Home » News » Karnataka HC directs I&B Ministry to decide on plea seeking financial aid for families of media persons during pandemic

The Karnataka High Court has recently directed the Union Ministry of Information & Broadcasting and the state’s Department of Information and Public Relations to consider and decide within two months, a representation seeking financial assistance for families of media persons including newspaper delivery boys, in case they get infected and die due to the novel coronavirus.

A division bench of Justices B V Nagarathna and Suraj Govindaraj was hearing a petition filed by one Jacob George who sought to issue directions to the Central and state governments to provide compensation of Rs 5,00,000 to the families of media and newspaper delivery persons, in the event of their death due to COVID-19.

The petitioner contended that many media houses did not properly maintain social distancing and the reporters who are on the ground, lack basic personal protective equipment when they go out to cover news relating to COVID-19. The petitioner further highlighted a recent instance in Mumbai, wherein about fifty-two media personnel were tested positive for COVID-19 and had to be quarantined.

Subsequently, the bench acknowledged that media personnel was putting themselves at risk to disseminate information.

“Journalists, whether working for the press or electronic media, either on the field or in studios/offices play a significant and important role. While discharging their duties, they face immense challenges in times such as the current pandemic as they expose themselves to the risk of being infected by the virus even as they perform their duties on the frontiers,” the court stated.

The bench also noted that “Article 19(1)(a) of the Constitution speaks about the freedom of speech and expression which includes the right to information and conversely, right to freedom of the press and electronic media to communicate. The right to information is the right to know, which is an important aspect of the right of freedom of speech and expression.”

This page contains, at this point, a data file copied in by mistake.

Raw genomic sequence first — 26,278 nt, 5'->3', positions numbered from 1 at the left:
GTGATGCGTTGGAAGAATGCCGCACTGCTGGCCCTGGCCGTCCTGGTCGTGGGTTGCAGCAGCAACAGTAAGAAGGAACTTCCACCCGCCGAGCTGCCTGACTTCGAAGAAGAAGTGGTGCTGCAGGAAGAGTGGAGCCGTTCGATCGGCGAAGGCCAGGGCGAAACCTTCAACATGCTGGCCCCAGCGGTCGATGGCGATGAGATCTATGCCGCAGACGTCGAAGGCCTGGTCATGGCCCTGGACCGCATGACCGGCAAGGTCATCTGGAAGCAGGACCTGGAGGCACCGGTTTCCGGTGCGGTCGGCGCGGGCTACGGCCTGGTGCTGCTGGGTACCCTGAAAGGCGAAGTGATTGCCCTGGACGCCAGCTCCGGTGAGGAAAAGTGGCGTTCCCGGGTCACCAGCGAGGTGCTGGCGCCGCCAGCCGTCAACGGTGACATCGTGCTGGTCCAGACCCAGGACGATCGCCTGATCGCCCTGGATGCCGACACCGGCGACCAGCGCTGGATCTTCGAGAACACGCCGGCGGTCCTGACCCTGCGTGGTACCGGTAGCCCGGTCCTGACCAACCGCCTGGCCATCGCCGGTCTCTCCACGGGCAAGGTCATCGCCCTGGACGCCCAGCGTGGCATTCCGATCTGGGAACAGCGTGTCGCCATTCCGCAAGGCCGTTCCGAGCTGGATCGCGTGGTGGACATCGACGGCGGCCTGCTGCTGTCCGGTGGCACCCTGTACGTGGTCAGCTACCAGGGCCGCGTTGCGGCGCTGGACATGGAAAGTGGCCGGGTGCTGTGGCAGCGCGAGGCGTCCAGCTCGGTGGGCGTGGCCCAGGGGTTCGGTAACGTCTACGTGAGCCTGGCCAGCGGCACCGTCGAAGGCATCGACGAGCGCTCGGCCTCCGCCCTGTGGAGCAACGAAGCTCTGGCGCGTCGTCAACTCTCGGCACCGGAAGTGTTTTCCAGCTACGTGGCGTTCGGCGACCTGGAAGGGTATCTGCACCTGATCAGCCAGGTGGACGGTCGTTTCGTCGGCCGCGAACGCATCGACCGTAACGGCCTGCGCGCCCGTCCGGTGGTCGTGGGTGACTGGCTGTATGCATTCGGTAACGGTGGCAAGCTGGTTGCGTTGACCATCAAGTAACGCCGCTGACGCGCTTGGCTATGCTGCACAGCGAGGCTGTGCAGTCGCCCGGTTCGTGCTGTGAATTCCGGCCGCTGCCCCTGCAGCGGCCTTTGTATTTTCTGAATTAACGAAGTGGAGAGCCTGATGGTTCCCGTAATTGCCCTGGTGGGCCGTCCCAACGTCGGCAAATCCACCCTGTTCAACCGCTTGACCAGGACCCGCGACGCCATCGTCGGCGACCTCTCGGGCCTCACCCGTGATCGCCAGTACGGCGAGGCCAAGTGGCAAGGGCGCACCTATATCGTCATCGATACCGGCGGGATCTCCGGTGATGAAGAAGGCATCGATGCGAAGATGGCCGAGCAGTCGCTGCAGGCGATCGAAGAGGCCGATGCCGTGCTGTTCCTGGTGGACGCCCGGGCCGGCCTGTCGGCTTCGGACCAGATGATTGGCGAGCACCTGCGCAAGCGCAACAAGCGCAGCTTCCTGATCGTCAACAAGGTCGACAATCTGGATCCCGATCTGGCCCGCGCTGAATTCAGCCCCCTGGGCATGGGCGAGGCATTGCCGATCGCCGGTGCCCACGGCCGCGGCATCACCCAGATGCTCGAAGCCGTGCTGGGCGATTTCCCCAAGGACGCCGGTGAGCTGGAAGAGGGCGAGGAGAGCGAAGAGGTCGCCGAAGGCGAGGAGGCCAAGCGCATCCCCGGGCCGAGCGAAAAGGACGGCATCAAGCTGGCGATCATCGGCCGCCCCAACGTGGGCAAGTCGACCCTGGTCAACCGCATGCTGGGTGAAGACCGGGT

However, opposing the plea, Additional Solicitor General argued that the petitioners had rushed to the High Court even before their representation could be considered by the governments while submitting that it was for the Union and state governments to decide how compensation schemes must be extended during the current pandemic. He added that the same is purely a matter of policy and Article 14 of the Constitution does not apply in the instant case and contended that the role of media persons cannot be equated with those of the police and medical personnel who have been offering essential services during the nationwide lockdown. The ASG also argued that if any journalist is infected by the virus and later succumbs to it, then his/her family could seek relief from the employer of the deceased and not from the state or the Union government, as no scheme for the same, had been announced.

After hearing the contentions made by the petitioner and ASG, the court observed that “The role of journalists and media personnel cannot be underestimated nor undermined during this pandemic and just like police, doctors, nurses, Government personnel and others who are carrying out essential duties, in the same way, the journalists and other media personnel are on the field to disseminate and convey correct information to the citizens of the country about the impact of the pandemic and also other information from the world over.”

Further, while citing the plight of media persons, the bench directed the governments to consider the petitioners’ representation and the same had been addressed to the Union Information & Broadcasting Ministry and the Department of Information, Karnataka seeking financial assistance to families of such journalists.

Nonetheless, the court added that the media also had an ancillary responsibility to only report correct facts and avoid exaggerated reporting to create fear in the minds of people.

“It is also necessary to observe that in times such as the present, where there is a crisis in public health, the media should be responsible to report the true and correct facts and not exaggerate or sensationalize the same to create fear or panic amongst the people who come across such information. Dissemination of information must be truthful and communicated without any exaggeration and not with the object of sensationalizing or creating a fear psychosis amongst the people,” observed the court while it proceeded to dispose of the matter.

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